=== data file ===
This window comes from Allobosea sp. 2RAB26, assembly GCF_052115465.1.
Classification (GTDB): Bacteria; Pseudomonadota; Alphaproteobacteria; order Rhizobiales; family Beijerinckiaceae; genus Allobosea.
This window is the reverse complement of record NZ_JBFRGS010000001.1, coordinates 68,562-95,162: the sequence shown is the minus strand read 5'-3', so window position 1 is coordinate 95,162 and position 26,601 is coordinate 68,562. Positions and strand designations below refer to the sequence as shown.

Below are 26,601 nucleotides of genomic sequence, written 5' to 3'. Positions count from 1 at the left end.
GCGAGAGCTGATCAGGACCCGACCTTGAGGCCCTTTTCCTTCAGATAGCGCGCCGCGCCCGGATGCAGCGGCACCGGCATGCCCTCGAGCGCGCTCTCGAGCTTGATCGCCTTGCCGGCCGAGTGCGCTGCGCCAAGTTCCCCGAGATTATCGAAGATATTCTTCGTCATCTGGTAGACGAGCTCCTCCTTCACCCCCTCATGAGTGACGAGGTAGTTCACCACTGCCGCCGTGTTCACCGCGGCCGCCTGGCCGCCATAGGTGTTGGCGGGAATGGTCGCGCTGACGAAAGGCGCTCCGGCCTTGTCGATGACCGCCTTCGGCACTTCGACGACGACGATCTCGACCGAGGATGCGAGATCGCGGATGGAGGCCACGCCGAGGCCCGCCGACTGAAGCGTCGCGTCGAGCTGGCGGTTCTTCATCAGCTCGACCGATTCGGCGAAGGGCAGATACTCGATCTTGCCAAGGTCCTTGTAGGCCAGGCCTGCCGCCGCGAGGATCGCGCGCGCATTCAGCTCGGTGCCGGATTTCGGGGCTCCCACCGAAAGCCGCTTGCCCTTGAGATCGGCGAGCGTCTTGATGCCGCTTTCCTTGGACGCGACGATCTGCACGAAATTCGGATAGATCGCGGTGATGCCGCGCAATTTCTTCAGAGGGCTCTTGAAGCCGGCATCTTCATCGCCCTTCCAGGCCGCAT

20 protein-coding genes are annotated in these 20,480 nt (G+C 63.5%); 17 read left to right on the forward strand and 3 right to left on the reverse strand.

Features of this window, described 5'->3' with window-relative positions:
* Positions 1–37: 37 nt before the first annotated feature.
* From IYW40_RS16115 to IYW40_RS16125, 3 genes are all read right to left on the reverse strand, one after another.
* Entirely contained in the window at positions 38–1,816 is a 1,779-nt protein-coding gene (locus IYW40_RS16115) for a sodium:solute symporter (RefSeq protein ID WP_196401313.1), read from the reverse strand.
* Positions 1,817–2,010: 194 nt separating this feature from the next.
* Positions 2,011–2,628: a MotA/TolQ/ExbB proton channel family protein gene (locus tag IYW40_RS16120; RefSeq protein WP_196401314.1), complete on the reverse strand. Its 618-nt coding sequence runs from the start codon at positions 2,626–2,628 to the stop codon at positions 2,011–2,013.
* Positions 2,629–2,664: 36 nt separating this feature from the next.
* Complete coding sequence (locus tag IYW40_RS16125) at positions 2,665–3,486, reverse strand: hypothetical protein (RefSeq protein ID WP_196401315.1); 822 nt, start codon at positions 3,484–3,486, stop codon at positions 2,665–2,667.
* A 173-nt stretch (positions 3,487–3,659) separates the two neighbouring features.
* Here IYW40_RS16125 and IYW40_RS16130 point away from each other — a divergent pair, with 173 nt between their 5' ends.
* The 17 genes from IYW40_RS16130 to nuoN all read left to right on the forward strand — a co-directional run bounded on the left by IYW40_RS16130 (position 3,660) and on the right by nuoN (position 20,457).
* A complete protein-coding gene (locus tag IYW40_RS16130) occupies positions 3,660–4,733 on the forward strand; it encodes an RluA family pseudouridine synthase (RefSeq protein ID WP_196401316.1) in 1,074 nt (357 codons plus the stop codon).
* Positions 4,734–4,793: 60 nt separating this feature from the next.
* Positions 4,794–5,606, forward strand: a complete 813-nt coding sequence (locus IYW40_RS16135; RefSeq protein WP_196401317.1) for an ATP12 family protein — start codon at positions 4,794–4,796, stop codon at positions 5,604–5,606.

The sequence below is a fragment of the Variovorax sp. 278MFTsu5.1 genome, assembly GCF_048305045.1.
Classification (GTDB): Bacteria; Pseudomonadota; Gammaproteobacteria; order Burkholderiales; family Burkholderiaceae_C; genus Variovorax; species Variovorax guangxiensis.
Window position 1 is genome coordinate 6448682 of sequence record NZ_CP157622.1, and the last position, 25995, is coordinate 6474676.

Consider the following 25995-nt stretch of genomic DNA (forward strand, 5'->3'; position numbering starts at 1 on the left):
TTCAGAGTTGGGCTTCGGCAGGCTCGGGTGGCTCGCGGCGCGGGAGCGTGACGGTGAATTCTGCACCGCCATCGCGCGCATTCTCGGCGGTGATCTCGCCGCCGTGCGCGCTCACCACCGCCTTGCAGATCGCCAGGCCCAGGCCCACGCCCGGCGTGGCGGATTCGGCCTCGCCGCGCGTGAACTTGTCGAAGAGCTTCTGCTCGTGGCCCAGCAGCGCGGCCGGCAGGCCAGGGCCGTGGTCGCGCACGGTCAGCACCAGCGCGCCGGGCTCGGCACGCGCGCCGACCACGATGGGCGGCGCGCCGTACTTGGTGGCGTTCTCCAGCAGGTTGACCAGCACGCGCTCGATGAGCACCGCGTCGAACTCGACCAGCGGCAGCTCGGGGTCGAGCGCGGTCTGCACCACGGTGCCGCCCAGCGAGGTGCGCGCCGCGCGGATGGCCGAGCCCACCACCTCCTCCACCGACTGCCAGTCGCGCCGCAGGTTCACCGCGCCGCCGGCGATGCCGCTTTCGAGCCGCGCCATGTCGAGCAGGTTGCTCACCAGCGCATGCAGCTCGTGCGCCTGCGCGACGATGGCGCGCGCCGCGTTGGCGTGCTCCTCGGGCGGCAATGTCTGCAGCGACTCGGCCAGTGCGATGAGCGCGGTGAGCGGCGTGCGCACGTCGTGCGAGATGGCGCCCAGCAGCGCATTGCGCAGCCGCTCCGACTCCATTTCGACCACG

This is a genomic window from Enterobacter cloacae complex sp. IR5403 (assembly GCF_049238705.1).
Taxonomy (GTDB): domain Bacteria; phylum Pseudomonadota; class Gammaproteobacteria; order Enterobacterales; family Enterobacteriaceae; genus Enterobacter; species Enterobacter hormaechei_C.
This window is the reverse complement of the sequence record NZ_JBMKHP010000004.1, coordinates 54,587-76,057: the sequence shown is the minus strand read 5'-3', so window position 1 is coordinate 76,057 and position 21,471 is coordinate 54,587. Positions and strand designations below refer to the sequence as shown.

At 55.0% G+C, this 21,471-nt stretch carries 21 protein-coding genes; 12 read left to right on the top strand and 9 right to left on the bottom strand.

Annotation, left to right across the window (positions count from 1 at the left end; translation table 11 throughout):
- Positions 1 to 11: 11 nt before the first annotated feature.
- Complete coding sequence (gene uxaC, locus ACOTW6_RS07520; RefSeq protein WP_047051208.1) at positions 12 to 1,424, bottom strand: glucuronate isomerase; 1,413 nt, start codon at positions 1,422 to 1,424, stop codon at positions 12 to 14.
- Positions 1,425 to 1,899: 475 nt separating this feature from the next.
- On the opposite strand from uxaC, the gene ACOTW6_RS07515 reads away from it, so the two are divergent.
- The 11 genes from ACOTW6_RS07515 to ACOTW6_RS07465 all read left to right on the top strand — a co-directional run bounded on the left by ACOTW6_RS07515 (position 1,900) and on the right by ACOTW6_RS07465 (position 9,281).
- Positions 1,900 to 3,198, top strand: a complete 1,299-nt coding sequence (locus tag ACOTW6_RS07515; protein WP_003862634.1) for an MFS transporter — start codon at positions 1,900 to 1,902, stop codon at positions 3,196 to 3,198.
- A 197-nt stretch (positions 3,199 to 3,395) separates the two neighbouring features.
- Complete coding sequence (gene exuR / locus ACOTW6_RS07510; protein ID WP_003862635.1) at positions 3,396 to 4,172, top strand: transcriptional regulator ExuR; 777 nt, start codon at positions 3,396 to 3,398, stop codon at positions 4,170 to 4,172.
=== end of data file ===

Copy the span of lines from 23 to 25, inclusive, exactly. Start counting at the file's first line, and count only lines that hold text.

Window position 1 is genome coordinate 6448682 of sequence record NZ_CP157622.1, and the last position, 25995, is coordinate 6474676.

Consider the following 25995-nt stretch of genomic DNA (forward strand, 5'->3'; position numbering starts at 1 on the left):
TTCAGAGTTGGGCTTCGGCAGGCTCGGGTGGCTCGCGGCGCGGGAGCGTGACGGTGAATTCTGCACCGCCATCGCGCGCATTCTCGGCGGTGATCTCGCCGCCGTGCGCGCTCACCACCGCCTTGCAGATCGCCAGGCCCAGGCCCACGCCCGGCGTGGCGGATTCGGCCTCGCCGCGCGTGAACTTGTCGAAGAGCTTCTGCTCGTGGCCCAGCAGCGCGGCCGGCAGGCCAGGGCCGTGGTCGCGCACGGTCAGCACCAGCGCGCCGGGCTCGGCACGCGCGCCGACCACGATGGGCGGCGCGCCGTACTTGGTGGCGTTCTCCAGCAGGTTGACCAGCACGCGCTCGATGAGCACCGCGTCGAACTCGACCAGCGGCAGCTCGGGGTCGAGCGCGGTCTGCACCACGGTGCCGCCCAGCGAGGTGCGCGCCGCGCGGATGGCCGAGCCCACCACCTCCTCCACCGACTGCCAGTCGCGCCGCAGGTTCACCGCGCCGCCGGCGATGCCGCTTTCGAGCCGCGCCATGTCGAGCAGGTTGCTCACCAGCGCATGCAGCTCGTGCGCCTGCGCGACGATGGCGCGCGCCGCGTTGGCGTGCTCCTCGGGCGGCAATGTCTGCAGCGACTCGGCCAGTGCGATGAGCGCGGTGAGCGGCGTGCGCACGTCGTGCGAGATGGCGCCCAGCAGCGCATTGCGCAGCCGCTCCGACTCCATTTCGACCACG